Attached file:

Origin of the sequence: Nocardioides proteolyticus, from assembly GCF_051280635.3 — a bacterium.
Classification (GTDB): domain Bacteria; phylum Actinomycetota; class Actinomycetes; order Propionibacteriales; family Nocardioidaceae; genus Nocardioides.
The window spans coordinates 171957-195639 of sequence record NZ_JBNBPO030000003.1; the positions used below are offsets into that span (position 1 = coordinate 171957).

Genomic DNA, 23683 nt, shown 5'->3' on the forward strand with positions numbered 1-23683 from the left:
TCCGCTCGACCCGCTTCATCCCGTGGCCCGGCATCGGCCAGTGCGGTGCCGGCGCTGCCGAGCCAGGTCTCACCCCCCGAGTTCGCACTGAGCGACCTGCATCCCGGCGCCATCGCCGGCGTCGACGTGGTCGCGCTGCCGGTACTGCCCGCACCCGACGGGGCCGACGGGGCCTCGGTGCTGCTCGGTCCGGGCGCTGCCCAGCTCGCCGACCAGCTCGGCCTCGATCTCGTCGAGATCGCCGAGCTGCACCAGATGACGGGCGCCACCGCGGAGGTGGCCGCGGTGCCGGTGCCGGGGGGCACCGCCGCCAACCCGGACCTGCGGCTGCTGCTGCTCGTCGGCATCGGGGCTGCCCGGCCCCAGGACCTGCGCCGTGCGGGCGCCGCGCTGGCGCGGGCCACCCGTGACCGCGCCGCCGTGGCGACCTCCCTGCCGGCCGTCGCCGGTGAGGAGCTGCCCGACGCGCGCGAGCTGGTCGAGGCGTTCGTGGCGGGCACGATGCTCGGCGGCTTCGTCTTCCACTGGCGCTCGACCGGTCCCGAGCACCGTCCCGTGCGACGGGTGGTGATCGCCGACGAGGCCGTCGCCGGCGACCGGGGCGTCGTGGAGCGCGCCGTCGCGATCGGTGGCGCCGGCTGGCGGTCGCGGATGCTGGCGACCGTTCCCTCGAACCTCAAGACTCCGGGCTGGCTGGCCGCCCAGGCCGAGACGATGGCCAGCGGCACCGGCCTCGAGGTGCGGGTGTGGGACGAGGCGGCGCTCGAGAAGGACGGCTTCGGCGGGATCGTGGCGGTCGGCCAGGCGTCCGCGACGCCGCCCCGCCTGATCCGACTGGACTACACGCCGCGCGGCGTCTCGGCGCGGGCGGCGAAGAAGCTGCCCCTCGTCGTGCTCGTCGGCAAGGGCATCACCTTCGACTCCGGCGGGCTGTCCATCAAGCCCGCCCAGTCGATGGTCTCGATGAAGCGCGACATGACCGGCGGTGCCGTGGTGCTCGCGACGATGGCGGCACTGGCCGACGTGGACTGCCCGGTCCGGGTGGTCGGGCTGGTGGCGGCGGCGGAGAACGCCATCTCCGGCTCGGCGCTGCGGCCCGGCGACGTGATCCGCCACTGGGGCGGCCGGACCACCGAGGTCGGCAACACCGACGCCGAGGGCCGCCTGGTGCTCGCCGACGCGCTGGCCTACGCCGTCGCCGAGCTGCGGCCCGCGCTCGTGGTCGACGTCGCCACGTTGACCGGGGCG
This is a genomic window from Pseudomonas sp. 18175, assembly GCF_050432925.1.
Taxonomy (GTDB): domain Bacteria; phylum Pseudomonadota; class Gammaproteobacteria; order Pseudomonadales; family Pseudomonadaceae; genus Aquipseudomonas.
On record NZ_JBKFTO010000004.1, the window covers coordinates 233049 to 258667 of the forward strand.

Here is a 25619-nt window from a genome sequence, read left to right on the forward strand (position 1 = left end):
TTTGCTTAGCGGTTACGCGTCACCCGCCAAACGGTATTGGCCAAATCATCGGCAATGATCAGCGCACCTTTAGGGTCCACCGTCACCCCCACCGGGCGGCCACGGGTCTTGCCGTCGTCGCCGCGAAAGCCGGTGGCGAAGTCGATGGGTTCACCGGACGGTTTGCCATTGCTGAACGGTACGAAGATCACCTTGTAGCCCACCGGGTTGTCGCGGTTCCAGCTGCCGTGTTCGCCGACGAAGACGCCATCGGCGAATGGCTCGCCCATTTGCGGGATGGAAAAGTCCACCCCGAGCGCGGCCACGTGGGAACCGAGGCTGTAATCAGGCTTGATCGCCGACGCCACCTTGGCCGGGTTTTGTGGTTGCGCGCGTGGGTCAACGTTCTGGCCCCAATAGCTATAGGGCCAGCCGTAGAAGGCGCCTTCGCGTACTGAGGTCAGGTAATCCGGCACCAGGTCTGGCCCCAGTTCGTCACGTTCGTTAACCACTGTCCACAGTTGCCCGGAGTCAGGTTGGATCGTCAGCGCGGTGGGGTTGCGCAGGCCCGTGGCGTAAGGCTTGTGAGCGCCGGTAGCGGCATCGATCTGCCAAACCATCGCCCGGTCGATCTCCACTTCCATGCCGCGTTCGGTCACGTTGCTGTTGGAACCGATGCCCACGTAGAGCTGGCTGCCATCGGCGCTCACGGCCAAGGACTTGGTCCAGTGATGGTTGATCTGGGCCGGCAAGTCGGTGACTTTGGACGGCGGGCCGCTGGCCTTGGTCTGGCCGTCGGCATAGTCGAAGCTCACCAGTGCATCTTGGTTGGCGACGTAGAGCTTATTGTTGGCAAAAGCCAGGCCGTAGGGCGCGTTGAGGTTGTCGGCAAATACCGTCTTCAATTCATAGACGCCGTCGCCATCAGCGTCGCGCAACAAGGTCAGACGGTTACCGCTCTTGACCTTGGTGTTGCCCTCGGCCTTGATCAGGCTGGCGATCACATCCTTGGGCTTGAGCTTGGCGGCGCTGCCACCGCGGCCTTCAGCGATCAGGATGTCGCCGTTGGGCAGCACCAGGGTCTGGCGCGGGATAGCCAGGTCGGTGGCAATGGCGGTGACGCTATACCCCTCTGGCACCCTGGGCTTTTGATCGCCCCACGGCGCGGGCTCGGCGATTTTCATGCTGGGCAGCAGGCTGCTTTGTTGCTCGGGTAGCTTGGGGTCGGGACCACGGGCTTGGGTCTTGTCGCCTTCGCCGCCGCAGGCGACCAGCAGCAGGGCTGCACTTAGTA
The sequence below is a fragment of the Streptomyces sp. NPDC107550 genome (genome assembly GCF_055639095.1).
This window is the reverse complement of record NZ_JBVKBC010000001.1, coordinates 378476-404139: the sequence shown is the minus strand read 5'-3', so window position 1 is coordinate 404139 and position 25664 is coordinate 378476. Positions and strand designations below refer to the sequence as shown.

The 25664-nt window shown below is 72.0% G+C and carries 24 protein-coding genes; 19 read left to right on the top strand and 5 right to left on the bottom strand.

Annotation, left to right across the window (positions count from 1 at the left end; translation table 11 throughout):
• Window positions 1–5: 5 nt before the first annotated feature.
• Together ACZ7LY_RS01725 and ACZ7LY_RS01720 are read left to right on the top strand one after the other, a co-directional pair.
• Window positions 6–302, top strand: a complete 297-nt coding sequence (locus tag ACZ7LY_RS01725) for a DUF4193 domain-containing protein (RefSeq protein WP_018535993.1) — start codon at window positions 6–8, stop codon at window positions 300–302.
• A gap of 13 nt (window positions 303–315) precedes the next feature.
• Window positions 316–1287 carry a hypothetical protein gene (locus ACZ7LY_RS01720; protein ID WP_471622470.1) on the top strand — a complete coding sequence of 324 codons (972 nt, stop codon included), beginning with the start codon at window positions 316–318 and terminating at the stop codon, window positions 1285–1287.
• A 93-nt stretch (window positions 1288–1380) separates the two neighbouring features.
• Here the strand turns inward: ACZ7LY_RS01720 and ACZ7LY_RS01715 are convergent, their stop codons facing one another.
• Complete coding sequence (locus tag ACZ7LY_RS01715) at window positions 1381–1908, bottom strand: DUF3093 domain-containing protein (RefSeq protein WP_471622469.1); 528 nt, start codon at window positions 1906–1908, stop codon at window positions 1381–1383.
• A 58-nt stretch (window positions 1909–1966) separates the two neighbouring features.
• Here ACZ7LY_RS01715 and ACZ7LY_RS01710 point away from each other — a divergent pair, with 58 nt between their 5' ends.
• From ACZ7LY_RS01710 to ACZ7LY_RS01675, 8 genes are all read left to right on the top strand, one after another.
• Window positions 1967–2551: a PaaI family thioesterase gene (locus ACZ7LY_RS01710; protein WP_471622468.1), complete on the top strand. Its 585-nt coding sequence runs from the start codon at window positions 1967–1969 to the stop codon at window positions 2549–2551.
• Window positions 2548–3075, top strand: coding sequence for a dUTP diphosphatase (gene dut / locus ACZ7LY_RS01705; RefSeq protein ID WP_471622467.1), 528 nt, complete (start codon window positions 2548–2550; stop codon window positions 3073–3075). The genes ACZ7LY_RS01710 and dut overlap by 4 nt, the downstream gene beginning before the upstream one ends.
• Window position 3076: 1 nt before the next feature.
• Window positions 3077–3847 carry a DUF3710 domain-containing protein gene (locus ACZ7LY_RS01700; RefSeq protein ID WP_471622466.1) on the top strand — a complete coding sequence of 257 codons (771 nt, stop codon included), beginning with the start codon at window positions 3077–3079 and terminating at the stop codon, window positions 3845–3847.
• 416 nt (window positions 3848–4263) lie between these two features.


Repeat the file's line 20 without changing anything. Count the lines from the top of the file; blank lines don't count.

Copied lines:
• A 93-nt stretch (window positions 1288–1380) separates the two neighbouring features.